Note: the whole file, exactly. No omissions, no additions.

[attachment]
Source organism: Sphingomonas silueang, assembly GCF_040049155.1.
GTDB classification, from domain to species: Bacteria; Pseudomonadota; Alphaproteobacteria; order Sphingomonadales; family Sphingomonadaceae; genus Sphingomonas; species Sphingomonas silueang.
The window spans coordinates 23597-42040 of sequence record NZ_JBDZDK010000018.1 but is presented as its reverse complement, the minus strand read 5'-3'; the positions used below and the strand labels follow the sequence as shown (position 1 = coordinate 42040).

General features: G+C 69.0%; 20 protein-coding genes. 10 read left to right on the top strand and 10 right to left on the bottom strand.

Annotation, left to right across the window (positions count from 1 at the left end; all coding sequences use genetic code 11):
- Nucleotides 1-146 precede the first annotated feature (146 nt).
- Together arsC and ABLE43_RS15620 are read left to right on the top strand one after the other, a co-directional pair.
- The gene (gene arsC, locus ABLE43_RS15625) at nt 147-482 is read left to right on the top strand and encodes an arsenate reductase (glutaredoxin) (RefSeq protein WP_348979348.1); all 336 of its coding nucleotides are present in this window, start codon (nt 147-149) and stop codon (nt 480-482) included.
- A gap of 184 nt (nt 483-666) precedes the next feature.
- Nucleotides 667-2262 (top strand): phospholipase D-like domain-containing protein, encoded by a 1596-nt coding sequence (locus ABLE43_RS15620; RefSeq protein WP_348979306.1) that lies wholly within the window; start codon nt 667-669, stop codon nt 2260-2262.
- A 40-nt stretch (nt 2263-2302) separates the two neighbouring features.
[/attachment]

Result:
Source organism: Sphingomonas silueang, assembly GCF_040049155.1.
GTDB classification, from domain to species: Bacteria; Pseudomonadota; Alphaproteobacteria; order Sphingomonadales; family Sphingomonadaceae; genus Sphingomonas; species Sphingomonas silueang.
The window spans coordinates 23597-42040 of sequence record NZ_JBDZDK010000018.1 but is presented as its reverse complement, the minus strand read 5'-3'; the positions used below and the strand labels follow the sequence as shown (position 1 = coordinate 42040).

General features: G+C 69.0%; 20 protein-coding genes. 10 read left to right on the top strand and 10 right to left on the bottom strand.

Annotation, left to right across the window (positions count from 1 at the left end; all coding sequences use genetic code 11):
- Nucleotides 1-146 precede the first annotated feature (146 nt).
- Together arsC and ABLE43_RS15620 are read left to right on the top strand one after the other, a co-directional pair.
- The gene (gene arsC, locus ABLE43_RS15625) at nt 147-482 is read left to right on the top strand and encodes an arsenate reductase (glutaredoxin) (RefSeq protein WP_348979348.1); all 336 of its coding nucleotides are present in this window, start codon (nt 147-149) and stop codon (nt 480-482) included.
- A gap of 184 nt (nt 483-666) precedes the next feature.
- Nucleotides 667-2262 (top strand): phospholipase D-like domain-containing protein, encoded by a 1596-nt coding sequence (locus ABLE43_RS15620; RefSeq protein WP_348979306.1) that lies wholly within the window; start codon nt 667-669, stop codon nt 2260-2262.
- A 40-nt stretch (nt 2263-2302) separates the two neighbouring features.